Instead, they’re down in this series after winning five in a row and nine of 10.
It’s not exactly foreign territory for the Bruins, though. They blew a 3-1 series lead to Toronto in the opening round and were trailing by three in the seventh game. Yet, somehow, they managed to pull that one out and roll past the New York Rangers in five games, then sweep Sidney Crosby and the Pittsburgh Penguins.
When they won the championship in 2011, it wasn’t an easy ride, either.
Boston started with back-to-back losses to Montreal in Round 1 that year and fell behind Vancouver 2-0 in the Stanley Cup finals before rallying to win in seven games.
Dropping Game 1 to Chicago?
“You get on with it, turn the page,” Andrew Ference said. “Whether it’s a goal, whether it’s a game or whether it’s a play, tough luck. That’s the game. What are you going to do? You’re going to make a lot of great plays and a lot of lucky bounces are going to happen for you as well. Everybody has played enough hockey on this team and for the guys that haven’t, they’re surrounded by guys that can let them know that as well.”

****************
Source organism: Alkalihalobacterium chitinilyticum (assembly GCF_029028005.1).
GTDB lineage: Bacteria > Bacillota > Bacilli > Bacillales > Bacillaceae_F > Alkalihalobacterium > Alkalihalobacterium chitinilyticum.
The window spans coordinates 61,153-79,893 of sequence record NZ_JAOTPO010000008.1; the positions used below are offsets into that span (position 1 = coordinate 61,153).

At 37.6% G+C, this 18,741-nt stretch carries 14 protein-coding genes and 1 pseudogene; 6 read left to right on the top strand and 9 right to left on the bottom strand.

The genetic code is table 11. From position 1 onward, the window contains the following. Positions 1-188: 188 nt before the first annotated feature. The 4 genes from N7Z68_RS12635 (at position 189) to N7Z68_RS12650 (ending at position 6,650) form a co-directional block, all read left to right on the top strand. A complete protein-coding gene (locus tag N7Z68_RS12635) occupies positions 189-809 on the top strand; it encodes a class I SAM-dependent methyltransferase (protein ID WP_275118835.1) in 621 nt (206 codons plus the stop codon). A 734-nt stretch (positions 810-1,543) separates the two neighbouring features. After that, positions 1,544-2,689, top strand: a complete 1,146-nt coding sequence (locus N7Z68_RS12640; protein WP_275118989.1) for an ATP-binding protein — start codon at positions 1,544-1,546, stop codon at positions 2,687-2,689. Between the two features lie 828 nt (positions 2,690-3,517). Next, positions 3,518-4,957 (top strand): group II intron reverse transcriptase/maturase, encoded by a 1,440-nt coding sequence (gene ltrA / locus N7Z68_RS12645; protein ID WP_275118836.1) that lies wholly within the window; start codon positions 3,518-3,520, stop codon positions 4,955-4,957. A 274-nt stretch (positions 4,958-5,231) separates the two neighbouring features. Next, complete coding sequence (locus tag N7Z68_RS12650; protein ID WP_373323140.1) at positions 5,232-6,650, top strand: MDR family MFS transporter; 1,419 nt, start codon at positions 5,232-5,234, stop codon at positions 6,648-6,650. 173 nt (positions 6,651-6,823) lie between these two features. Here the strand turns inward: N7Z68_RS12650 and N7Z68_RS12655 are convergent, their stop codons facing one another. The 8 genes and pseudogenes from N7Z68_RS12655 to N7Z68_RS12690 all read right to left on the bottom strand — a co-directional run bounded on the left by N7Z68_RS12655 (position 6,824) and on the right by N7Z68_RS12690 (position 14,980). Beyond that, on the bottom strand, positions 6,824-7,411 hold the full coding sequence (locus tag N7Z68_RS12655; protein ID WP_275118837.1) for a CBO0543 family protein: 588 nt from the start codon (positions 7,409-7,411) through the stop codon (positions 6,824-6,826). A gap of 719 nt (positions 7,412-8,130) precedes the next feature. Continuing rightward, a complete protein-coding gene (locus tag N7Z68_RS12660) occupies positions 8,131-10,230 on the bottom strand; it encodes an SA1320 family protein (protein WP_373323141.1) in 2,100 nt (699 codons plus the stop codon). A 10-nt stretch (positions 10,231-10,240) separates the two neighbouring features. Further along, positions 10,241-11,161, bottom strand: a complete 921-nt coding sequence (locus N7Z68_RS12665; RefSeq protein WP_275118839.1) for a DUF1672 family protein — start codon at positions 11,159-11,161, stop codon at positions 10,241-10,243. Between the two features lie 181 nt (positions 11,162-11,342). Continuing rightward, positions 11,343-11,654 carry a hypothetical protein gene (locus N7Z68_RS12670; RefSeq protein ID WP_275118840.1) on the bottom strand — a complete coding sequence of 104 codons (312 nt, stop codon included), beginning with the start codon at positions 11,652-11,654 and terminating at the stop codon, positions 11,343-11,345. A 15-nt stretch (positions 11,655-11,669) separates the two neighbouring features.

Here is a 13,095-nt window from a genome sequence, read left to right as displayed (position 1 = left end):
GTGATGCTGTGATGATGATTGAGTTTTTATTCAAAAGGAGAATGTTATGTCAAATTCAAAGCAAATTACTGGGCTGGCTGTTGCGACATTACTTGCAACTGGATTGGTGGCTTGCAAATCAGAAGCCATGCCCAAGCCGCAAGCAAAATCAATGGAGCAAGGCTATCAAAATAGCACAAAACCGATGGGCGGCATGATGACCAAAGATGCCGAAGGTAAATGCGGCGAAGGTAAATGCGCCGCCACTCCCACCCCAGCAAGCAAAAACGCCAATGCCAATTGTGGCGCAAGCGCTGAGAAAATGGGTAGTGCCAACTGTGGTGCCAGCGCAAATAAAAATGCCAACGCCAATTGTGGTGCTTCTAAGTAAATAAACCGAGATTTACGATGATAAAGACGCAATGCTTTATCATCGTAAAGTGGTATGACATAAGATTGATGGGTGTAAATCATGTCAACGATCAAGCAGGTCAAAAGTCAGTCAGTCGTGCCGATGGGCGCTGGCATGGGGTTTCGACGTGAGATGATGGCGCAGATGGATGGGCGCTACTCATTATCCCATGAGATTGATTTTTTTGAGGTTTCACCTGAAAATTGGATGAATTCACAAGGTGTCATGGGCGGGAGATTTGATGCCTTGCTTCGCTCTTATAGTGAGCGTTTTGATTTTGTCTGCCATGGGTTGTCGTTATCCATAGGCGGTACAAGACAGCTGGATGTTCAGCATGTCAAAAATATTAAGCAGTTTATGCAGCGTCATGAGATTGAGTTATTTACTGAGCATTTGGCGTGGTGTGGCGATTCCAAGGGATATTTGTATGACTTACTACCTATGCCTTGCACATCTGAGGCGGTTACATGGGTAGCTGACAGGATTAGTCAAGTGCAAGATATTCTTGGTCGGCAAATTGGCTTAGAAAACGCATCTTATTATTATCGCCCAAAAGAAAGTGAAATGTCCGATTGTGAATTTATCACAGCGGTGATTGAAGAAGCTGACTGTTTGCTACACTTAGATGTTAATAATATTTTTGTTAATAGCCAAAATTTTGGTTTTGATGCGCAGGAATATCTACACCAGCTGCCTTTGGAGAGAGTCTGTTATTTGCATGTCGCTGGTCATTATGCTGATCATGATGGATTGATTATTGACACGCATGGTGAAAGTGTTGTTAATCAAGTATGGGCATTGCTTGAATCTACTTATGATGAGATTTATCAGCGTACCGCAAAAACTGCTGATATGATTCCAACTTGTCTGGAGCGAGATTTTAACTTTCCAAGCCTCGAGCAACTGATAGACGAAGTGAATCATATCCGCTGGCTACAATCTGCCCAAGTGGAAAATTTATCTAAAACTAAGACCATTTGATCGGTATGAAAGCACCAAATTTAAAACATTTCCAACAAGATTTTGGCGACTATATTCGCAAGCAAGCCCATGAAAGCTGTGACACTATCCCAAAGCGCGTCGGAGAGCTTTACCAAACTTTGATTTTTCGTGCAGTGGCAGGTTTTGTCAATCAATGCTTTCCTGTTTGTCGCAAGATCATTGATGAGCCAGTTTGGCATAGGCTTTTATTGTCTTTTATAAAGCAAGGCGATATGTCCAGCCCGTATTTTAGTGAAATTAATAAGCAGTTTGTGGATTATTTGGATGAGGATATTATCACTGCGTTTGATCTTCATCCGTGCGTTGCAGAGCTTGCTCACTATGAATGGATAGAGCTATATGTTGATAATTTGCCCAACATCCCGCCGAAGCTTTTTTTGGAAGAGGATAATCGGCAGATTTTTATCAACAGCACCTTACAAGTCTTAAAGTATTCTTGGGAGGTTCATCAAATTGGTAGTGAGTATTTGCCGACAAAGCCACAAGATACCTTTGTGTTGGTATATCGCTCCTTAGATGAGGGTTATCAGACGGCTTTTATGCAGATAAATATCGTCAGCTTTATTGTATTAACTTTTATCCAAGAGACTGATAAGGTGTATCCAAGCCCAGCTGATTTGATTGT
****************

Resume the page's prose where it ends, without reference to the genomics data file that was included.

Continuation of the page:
One unfortunate bounce for the Bruins came on Johnny Oduya’s tying goal for Chicago with 7:46 left in regulation. His long shot would have gone wide had it not hit Ference’s left skate, but it went into the net instead to knot the game at 3-all.
Earlier in the period, it was Shaw picking off a clearing attempt by Krug and feeding Bolland on a two-on-one rush to pull Chicago within one.
It didn’t help, either, that Horton left the ice in the first OT after getting with Blackhawks defenseman Niklas Hjalmarsson. Part of Boston’s top line, he’s been a big contributor in the playoffs with seven goals and 11 assists to go with a plus-22 and is day to day.